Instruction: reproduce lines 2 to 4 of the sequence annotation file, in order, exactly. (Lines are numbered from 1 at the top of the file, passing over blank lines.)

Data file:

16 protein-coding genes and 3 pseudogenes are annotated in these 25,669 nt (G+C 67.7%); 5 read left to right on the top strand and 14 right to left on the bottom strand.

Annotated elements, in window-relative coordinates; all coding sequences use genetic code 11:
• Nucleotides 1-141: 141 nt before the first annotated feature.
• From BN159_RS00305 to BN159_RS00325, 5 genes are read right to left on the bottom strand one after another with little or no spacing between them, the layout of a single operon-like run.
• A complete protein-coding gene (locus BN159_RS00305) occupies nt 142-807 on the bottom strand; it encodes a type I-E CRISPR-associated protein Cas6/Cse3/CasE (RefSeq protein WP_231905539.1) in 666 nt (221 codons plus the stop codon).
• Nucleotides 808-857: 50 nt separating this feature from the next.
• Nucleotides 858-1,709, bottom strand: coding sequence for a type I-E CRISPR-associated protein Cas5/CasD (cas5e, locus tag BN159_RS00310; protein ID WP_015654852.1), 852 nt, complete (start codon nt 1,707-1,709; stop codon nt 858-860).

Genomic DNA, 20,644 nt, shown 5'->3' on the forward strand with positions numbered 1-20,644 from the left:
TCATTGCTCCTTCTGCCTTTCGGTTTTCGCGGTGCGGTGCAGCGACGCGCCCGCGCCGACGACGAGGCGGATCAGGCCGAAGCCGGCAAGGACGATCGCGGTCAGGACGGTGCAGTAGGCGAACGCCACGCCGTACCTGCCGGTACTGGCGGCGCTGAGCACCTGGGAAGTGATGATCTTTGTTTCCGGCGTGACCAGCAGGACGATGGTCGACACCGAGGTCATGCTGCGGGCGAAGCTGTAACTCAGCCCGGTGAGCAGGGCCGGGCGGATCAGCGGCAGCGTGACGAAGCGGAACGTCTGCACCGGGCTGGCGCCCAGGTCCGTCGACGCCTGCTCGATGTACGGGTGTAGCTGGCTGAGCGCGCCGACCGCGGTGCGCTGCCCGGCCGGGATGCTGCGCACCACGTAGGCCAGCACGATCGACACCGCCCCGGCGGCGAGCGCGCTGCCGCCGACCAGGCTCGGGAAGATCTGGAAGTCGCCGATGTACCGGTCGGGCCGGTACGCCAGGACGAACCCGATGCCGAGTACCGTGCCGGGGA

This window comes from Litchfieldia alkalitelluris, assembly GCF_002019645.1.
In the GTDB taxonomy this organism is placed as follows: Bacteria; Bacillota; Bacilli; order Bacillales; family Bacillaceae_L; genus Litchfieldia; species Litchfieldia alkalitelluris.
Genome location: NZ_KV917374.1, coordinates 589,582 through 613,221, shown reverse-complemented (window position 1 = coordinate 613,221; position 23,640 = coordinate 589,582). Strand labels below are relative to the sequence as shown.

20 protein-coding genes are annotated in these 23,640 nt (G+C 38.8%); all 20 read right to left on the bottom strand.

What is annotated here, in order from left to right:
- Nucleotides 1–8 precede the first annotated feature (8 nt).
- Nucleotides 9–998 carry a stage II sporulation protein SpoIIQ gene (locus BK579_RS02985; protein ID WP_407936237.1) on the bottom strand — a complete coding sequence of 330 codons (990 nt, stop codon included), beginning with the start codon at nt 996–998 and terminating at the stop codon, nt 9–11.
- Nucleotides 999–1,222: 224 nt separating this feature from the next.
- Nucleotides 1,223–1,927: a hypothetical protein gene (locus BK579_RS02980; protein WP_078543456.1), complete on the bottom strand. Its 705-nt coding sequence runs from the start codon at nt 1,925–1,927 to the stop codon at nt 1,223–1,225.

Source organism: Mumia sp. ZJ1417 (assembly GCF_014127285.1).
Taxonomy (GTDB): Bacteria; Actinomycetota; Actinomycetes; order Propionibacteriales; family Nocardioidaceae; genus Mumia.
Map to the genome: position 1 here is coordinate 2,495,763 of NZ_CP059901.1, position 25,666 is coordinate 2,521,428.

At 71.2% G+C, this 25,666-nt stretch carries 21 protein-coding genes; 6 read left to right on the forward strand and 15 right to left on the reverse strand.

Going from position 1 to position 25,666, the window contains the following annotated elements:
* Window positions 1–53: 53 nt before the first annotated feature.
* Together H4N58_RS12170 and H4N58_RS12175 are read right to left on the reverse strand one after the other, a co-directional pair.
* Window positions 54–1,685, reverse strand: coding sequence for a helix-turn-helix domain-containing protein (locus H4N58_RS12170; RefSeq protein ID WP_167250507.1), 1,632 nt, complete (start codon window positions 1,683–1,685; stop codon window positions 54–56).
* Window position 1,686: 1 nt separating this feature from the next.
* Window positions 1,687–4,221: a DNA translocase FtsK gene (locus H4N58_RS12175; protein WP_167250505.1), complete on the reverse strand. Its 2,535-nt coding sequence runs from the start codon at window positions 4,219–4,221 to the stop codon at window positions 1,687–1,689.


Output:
Annotated elements, in window-relative coordinates; all coding sequences use genetic code 11:
• Nucleotides 1-141: 141 nt before the first annotated feature.
• From BN159_RS00305 to BN159_RS00325, 5 genes are read right to left on the bottom strand one after another with little or no spacing between them, the layout of a single operon-like run.